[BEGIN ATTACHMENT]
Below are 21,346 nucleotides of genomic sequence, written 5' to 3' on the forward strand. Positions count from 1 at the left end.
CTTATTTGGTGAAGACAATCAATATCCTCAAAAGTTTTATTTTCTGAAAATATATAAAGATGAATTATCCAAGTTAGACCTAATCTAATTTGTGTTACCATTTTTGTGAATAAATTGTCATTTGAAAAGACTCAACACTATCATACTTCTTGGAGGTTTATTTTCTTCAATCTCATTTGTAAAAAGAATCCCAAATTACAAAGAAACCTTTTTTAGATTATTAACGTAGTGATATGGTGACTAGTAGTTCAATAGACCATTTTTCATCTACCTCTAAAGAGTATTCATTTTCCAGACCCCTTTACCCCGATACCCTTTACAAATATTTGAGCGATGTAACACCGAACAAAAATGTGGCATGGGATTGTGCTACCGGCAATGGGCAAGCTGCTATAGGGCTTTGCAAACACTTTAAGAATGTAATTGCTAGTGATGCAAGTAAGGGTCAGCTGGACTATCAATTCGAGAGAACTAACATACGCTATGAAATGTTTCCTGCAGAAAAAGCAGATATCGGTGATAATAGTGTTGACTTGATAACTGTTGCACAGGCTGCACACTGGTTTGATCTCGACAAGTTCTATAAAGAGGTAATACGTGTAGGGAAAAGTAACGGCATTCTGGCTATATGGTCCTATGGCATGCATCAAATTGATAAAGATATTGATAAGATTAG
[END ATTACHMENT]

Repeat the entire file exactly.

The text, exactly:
Below are 21,346 nucleotides of genomic sequence, written 5' to 3' on the forward strand. Positions count from 1 at the left end.
CTTATTTGGTGAAGACAATCAATATCCTCAAAAGTTTTATTTTCTGAAAATATATAAAGATGAATTATCCAAGTTAGACCTAATCTAATTTGTGTTACCATTTTTGTGAATAAATTGTCATTTGAAAAGACTCAACACTATCATACTTCTTGGAGGTTTATTTTCTTCAATCTCATTTGTAAAAAGAATCCCAAATTACAAAGAAACCTTTTTTAGATTATTAACGTAGTGATATGGTGACTAGTAGTTCAATAGACCATTTTTCATCTACCTCTAAAGAGTATTCATTTTCCAGACCCCTTTACCCCGATACCCTTTACAAATATTTGAGCGATGTAACACCGAACAAAAATGTGGCATGGGATTGTGCTACCGGCAATGGGCAAGCTGCTATAGGGCTTTGCAAACACTTTAAGAATGTAATTGCTAGTGATGCAAGTAAGGGTCAGCTGGACTATCAATTCGAGAGAACTAACATACGCTATGAAATGTTTCCTGCAGAAAAAGCAGATATCGGTGATAATAGTGTTGACTTGATAACTGTTGCACAGGCTGCACACTGGTTTGATCTCGACAAGTTCTATAAAGAGGTAATACGTGTAGGGAAAAGTAACGGCATTCTGGCTATATGGTCCTATGGCATGCATCAAATTGATAAAGATATTGATAAGATTAG